Do you feel youth-voice is being heard enough in society, such as participation in the COVID national debates? Covid-19 has exposed a harsh reality about society. Young people are not given a seat at the table. Youth voice relies on two things, young people being active and decision-makers being receptive. Sadly, the latter of the two appears to be non-existent at the current time, despite our best efforts. Under 18s being unable to submit questions to the government briefings exemplify this perfectly. Granted, the government is extremely busy – but young people have pertinent concerns about our education, jobs, and life post-pandemic. It is essential that the government listens to these concerns and acts upon them.
What top tips would you give to other young campaigners/changemakers to get their message and across and achieve their goals for change and social action?
My advice to young people consists of two key parts. First, never doubt your ability to make a change. It sounds clichéd but never underestimate the power of knowing that if you work hard, change can come. You may face some criticism along the way, but just know that you’re campaigning on an issue for a reason. Find that reason and hold tight to it.
Second, use your age to your advantage. Not only are young people more creative and driven, but they can mobilise in numbers adults could only dream of. Be cheeky and don’t be scared to ask for something if you want it; whether that’s hiring a free venue for an event or a sponsor for some money – the worst thing they can say is no. I’ve found throughout my experiences that nine times out of ten, whenever I have asked for help from an organisation or an individual, they have been delighted to. So just go for it!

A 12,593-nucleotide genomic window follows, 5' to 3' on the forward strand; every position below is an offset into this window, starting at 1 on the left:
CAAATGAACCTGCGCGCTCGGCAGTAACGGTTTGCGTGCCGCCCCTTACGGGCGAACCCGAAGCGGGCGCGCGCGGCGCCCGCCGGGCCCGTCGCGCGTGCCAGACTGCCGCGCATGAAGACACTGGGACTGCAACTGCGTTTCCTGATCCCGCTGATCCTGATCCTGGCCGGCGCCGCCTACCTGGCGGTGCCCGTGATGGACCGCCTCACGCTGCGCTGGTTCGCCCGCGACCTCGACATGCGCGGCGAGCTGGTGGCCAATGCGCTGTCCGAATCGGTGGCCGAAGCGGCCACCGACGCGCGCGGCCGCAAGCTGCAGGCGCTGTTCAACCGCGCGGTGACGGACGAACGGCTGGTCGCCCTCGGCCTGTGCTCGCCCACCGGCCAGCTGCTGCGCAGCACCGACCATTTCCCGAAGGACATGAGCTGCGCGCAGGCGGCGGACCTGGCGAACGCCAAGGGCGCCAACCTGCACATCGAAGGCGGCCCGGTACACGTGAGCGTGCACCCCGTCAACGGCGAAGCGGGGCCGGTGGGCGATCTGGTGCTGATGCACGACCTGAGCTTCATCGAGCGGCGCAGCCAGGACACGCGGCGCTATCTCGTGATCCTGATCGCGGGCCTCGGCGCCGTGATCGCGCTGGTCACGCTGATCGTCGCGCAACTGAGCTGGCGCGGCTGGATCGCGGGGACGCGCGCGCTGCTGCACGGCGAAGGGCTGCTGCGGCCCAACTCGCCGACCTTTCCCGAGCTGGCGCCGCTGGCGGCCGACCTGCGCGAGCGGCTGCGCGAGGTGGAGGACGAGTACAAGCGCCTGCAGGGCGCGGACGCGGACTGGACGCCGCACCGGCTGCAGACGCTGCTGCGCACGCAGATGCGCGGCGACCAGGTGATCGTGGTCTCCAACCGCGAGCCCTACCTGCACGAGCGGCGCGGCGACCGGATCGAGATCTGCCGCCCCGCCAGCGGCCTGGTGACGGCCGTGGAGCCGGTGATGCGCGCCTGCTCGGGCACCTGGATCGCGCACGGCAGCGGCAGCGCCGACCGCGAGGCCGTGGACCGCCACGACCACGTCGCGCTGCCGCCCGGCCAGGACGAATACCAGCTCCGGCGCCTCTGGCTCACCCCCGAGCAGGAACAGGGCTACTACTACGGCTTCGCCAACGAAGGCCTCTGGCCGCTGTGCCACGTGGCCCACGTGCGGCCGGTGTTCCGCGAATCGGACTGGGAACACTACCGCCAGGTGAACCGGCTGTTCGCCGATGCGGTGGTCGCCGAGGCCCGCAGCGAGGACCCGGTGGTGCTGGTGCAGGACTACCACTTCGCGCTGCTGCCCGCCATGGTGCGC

What top tips would you give older people and decision-makers – in listening/responding?
Young people are not the issue, they are the solution. It may seem a daunting prospect to give young people a seat at the table but I can assure you, you will not regret it. In fact, feedback I often receive is that it is one of the best decisions that an organisation has done. If you are working on an issue that young people face, in government or on a charity level – it only makes sense that we should be consulted and contribute to finding a solution. A policy concerning the rights of demographics such as particular religions or genders would not be passed without properly considering the viewpoints of those who the policy would affect. So why are young people any different?
What’s your current policy priority going forward?
To ensure that young people are at the table when decisions are being made. It is one thing to be consulted, it is another to be actively involved in policymaking. This is incredibly important during the Brexit process in particular, quite simply because so much is at stake. I’m looking to working with parliamentarians, ministers, and organisations in order to ensure that any youth inclusion is meaningful and not tokenistic. In the future, I hope to utilise the media in order to achieve this aim.
What national change would you most like to see that would increase youth-voice/participation in society? Compulsory political education in schools. It is something I will keep fighting for until the end, as educated citizenship should be the foundation of every liberal democracy. How can equality be ensured when only a certain few are aware of the workings of the democratic process? For me, it is the crucial key to unlocking a society in which all are able to participate and in particular, where young people are aware of their ability to enact social change.
Any last Words..
Young people may make up twenty percent of the present, but we are one hundred percent of the future. Treat us as such.
This interview series is part of Young Voices Heards response to the PowerofYouth Challenge 2020 set by the iwill campaign for youth social action.